Following our earlier review of the Warrior X Pro, Olight kindly sent us the new limited edition Warrior X Turbo for a photoshoot and write up. And boy what a torch this is.
Capable of producing 1100 lumens thrown over 1000m, the Olight Warrior X Turbo on paper might surprise some, having half the lumens but double the range over the Warrior X Pro. There’s a very good reason for this.
The X Turbo is actually a supersized X Pro with less flood but much greater beam intensity. Designed as a tactical thrower, for use by police, mountain rescue or armed forces (or anyone else needing to see things a whole kilometer away in the darkness) the Warrior X Turbo has a cold white beam that produces a very intense small hotspot.
The light itself is focused to a point as much as possible using the larger head. This is the reason why despite almost half the brightness compared to the Warrior X, the Warrior Turbo manages to give the a throw of 1 km vs 500-600.m for the others in the series. That said, this by no means a beast vs some of the larger throwers out on the market and still manages to be impressively compact.
Like the Warrior X Pro, the Turbo feels very solid and great in hand. The build quality and attention to the packaging feels oddly reassuring, and you can tell you are looking at a top of the range, well engineered product.
Specifications & technical stuff
High: 1100 lumens for 6.5 minutes dropping steadily through 600 lumens for 105 minutes, to 300 lumens for 27 minutes followed by 150 lumens for a final 52 minutes.
Low: 150 lumens for 12 ½ hours runtime
There are plenty of reviews online using luminance kits checking the output of the Turbo show that it really does output pretty close to or dead on these specs.
Throw: up to 1000m
Waterproof to: IPX8
Impact resistance: 1.5m drop rated
Weight: 294h including battery
Just like the Olight Warrior X PRO, the Warrior X Turbo uses only a single switch with two modes, High and Low.
When you half-press the switch, it will turn on in Low-mode. A full click will turn it on in High mode, (or Turbo in that regard). But, if you hold the light in either (half-press, or full-click) for longer than 1 second, it's working as a momentary-on. When you release the switch, the light will turn off.
As with other Olight torches, the Warrior X Turbo is waterproof, has been reliably tested to be proof against drops, and it charges proprietary batteries using an improved magnetic charging cable (which snaps to, very handily)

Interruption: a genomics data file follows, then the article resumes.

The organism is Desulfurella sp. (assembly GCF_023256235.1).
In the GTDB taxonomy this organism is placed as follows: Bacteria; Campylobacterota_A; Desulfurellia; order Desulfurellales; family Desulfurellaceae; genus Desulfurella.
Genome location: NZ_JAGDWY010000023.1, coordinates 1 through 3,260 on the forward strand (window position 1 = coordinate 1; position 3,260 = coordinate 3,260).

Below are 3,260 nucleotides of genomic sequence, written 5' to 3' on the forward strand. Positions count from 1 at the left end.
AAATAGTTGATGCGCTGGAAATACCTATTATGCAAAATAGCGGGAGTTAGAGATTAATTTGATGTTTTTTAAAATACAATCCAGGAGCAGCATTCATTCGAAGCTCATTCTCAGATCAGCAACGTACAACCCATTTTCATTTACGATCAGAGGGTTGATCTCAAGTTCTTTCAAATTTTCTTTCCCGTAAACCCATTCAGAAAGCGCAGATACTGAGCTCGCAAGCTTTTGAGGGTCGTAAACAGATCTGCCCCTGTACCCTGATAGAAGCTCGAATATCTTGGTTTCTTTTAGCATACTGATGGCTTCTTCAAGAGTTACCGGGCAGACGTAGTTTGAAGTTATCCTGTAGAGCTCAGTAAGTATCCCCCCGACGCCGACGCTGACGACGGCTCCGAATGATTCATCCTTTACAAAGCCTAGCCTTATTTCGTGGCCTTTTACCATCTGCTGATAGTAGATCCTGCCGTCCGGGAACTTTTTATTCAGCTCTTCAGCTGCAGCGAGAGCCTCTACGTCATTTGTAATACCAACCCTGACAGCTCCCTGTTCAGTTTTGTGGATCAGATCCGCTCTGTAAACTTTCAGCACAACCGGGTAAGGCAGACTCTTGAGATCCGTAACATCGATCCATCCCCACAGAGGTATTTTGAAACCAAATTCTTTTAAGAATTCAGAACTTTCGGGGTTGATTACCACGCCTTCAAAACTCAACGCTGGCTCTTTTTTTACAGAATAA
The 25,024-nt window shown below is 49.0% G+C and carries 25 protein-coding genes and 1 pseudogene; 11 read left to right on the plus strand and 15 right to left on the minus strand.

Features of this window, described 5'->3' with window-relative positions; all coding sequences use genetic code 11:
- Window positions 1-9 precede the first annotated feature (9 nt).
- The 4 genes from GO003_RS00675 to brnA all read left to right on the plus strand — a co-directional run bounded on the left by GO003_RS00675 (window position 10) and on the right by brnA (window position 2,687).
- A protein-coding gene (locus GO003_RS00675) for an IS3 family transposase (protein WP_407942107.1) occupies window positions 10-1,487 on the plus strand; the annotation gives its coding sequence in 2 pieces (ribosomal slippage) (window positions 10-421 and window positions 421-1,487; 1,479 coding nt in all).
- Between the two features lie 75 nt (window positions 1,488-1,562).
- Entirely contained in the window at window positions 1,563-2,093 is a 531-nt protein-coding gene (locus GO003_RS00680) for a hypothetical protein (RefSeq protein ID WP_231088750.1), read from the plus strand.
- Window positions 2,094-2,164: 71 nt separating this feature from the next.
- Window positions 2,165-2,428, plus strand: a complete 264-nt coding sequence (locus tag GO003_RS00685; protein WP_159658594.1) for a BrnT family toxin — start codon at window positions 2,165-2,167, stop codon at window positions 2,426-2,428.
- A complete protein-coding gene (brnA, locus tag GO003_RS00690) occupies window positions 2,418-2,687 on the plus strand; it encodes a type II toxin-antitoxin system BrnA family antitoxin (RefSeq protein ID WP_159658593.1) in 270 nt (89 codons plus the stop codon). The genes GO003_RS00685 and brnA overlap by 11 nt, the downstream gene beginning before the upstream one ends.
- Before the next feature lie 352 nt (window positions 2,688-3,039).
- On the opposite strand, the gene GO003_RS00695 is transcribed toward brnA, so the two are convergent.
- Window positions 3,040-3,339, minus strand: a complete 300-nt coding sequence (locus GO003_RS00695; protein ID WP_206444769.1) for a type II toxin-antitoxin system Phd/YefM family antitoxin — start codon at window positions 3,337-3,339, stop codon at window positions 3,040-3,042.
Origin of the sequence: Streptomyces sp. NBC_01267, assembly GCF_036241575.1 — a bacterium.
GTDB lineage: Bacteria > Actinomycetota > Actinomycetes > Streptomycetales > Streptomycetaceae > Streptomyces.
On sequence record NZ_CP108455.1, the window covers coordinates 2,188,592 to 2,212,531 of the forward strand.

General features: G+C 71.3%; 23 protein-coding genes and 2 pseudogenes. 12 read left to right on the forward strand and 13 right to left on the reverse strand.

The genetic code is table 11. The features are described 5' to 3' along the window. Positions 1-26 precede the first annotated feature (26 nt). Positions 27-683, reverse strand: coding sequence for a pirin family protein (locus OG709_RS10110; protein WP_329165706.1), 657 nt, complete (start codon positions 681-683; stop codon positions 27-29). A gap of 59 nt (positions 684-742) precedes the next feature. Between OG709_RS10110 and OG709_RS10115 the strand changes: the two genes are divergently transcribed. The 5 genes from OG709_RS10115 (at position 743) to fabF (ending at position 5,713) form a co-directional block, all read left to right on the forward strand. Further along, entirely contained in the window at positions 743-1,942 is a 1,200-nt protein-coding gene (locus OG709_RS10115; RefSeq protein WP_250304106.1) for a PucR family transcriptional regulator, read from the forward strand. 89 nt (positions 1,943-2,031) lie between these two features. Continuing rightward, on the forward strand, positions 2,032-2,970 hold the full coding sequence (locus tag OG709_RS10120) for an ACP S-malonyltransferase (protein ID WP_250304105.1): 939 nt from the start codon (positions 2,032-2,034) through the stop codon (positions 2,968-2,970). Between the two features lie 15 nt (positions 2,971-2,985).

Also worth noting, in the box you also get a belt pouch and pocket clip, a charging cable, wrist strap, and tactical grip ring (which can replace the default ‘chunky’ ring on the torch). This version is also compatible with a range of accessories to aid mounting and control on rifles.
We absolutely did not expect that a flashlight with the dimensions of a regular Warrior X Pro would be able to produce such a beam. It perfectly does what he was created for – to simply throw light at the maximum possible distance and turn night into day at that specific spot.
This isn’t an EDC torch by any means. It’s larger and heavier (albeit only slightly) and the extreme power and distance means it is complete overkill for walking the dog. The ‘low’ setting of 150 lumens is more than enough to see where you are going, and you can freely illuminate the road in a very large radius. But any ordinary EDC flashlight will be much more convenient here, so leave this one at home.
So if you need something compact and at the same time long-lasting and far-reaching to mount under the barrel of your gun or take with you on long search and rescue missions – take a closer look at the Olight Warrior X Turbo.
Because of this, and to put the torch through its paces, we’re giving it to our local Mountain Rescue. Because the Peak District can get very dark indeed, (pitch black in many places) with no light sources and often long distances between landmarks and features, what better group to test the full capabilities of this torch. Head over to the Northern Stroll blog in the new year to see part 2 and find out what Mountain Rescue thought of this beast of a thrower.